Ask the Experts
January 17, 2023 - Updated
September 11, 2012 - Originally Posted

Zip-lock Bags vs. Heat Sealed Bags

Are zip-lock bags vs. heat sealed bags an acceptable option for storage of moisture sensitive components?


Expert Panel Responses

No. Zip lockbags are made from polyethylene, which moisture and other gases can transpire.

Rick Perkins
Chem Logic
Rick Perkins is a chemical engineer with more than 33 years of Materials & Processes experience. He has worked with Honeywell Aerospace in high-reliability manufacturing, as well as with several oil-field manufacturing companies. He also has a good understanding of environmental, health, and safety regulations.

The correct answer would be no.

From the fact that air cannot be fully evacuated from a zip lock ESD compliant bag the contents would be subject to moisture absorption.

The proper method for storage is to evacuate the bag of all air via a dry N2 purge & then vacuum seal the bag. The placement of a desiccant pack & indicator card in the bag is also recommended.

Now that the"proper method" is outlined the other answer is you could use a ziplock bag if the purpose was to transfer the component from stores to the production line for usage within a relatively short period of time. I would still utilize a desiccant in the zip bag as an added safety.

A comment on "heat sealed" bag. The proper bag for usage is an MVB (moisture vapor barrier)bag. This is manufactured using a thicker & more durable film than the standard shielding bag.

Jerry Karp
JSK Associates
Based in. Northern California since 1971. Founded JSK Associates in 1979. Actively involved in soldering, cleaning, chemistries. 30 years experience in EOS/ESD control.

In a word, no. When the components are placed in the Moisture Barrier Bag (MBB) we'll assume they are dry. We then rely on the desiccant and the bag to keep the environment within the bag very dry. The effectiveness of the bag in keeping moisture out depends on two things:
  1. The permeability of the bag itself
  2. The effectiveness of the seal
On both counts,"Ziploc" type bags are vastly inferior to a good MBB. A good MBB will meet the requirements of J-STD-033 with respect to permeability, and will retain a dry environment for as long as 3 years. The permeability of the bag is improved(reduced) by the metallization; it's much harder to diffuse water through a metal film than through a plastic one. The metal film is not present across the seal, so the thickness of the seal (the distance the moisture needs to travel) is important. A Ziploc-type bag has an extremely poor seal, as well as high permeability.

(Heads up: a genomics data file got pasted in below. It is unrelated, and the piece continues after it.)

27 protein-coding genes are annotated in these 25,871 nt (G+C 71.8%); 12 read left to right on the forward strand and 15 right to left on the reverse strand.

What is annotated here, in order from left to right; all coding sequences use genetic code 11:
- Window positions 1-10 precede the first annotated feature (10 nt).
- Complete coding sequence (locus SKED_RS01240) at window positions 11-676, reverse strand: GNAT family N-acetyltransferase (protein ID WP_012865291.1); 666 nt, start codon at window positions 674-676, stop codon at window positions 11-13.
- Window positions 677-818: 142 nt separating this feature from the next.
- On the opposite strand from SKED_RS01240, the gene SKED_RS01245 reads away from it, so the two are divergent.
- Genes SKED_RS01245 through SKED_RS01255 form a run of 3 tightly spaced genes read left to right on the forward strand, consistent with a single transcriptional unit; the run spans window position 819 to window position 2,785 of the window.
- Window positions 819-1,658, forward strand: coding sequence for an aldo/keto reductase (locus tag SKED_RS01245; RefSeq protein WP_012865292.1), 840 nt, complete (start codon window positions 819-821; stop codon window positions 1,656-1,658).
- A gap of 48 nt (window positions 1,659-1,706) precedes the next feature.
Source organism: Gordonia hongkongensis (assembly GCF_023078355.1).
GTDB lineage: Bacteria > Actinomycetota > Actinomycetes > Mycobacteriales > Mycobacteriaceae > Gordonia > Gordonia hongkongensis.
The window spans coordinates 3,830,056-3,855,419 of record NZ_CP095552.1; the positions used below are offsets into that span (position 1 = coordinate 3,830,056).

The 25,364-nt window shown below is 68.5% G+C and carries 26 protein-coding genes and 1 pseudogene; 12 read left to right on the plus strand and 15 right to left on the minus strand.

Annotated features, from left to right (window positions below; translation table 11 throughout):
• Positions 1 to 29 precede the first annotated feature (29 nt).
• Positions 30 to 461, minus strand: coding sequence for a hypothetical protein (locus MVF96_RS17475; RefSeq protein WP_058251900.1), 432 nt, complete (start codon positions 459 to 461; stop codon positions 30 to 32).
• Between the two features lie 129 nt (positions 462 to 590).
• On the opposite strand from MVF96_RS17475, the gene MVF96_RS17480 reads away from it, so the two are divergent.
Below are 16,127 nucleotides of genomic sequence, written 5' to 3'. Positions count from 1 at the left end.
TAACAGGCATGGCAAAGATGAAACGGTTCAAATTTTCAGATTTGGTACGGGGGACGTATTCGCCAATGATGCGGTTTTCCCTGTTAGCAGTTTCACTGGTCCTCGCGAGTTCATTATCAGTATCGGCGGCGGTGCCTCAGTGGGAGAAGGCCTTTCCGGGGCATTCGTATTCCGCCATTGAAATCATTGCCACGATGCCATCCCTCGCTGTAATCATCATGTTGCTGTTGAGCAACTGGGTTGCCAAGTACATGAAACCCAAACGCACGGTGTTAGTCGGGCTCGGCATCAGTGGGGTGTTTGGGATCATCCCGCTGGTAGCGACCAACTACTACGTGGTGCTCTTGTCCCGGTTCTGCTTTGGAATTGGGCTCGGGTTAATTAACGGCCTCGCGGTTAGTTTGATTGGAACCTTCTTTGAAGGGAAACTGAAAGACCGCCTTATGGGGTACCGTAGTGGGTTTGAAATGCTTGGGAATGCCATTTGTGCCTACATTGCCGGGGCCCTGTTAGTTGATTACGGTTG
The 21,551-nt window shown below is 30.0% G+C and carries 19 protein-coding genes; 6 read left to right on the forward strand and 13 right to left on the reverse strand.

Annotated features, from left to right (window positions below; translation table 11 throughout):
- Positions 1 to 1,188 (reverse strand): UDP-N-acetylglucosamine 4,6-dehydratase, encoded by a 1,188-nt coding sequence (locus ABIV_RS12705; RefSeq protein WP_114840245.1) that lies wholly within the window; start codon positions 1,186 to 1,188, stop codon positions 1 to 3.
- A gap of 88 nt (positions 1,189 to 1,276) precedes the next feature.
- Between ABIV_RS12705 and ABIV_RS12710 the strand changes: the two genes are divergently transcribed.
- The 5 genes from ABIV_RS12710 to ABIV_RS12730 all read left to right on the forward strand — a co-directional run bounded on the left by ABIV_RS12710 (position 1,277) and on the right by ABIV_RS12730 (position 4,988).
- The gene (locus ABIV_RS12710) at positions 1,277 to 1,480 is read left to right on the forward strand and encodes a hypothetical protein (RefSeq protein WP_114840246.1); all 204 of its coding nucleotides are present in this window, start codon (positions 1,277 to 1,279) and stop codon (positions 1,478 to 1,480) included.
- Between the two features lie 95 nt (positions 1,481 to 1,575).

Fritz Byle
Process Engineer
Fritz's career in electronics manufacturing has included diverse engineering roles including PWB fabrication, thick film print & fire, SMT and wave/selective solder process engineering, and electronics materials development and marketing. Fritz's educational background is in mechanical engineering with an emphasis on materials science. Design of Experiments (DoE) techniques have been an area of independent study. Fritz has published over a dozen papers at various industry conferences.

Both vacuum & heat - sealed ESD bags would actually be a perfect solution for storage purposes, client could pass Nitrogen (inert gas) prior to the sealing process.

Umut Tosun
Application Technology Manager
Zestron America
Mr. Tosun has published numerous technical articles. As an active member of the SMTA and IPC organizations, Mr. Tosun has presented a variety of papers and studies on topics such as "Lead-Free Cleaning" and "Climatic Reliability".

The question of the quality of the seal in somewhat mute once you open a sealed component bag.

Once a sealed bag from the manufacture is opened, moisture enters and begins its intrusion into the moisture sensitive components. The only real reason to keep the parts in a bag after it has been opened is to keep them safe from ESD,assuming it's an ESD protective bag, and to keep them labeled and gathered together for storage.

Unless you actively take measures to draw out the moisture from the resealed bag, you might as well leave it open. You can drop in a new "desiccant" pack or "pill"and reseal. The only problem with this is it is sometimes hard to tell if the desiccant is exhausted or not.

The best way to keep moisture sensitive components "dry" once the factory sealed bag is opened is to keep them in a controlled and monitored dry cabinet below 10% rH. This will "pull" the moisture out of the air and out of the parts. Then the quality of the bag's seal is no longer an issue. All it need do is keep the components from escaping. In fact, if the seal is too good, it will trap the moisture in the bag and your dry components will absorb it rather than the dry cabinet removing it from the air.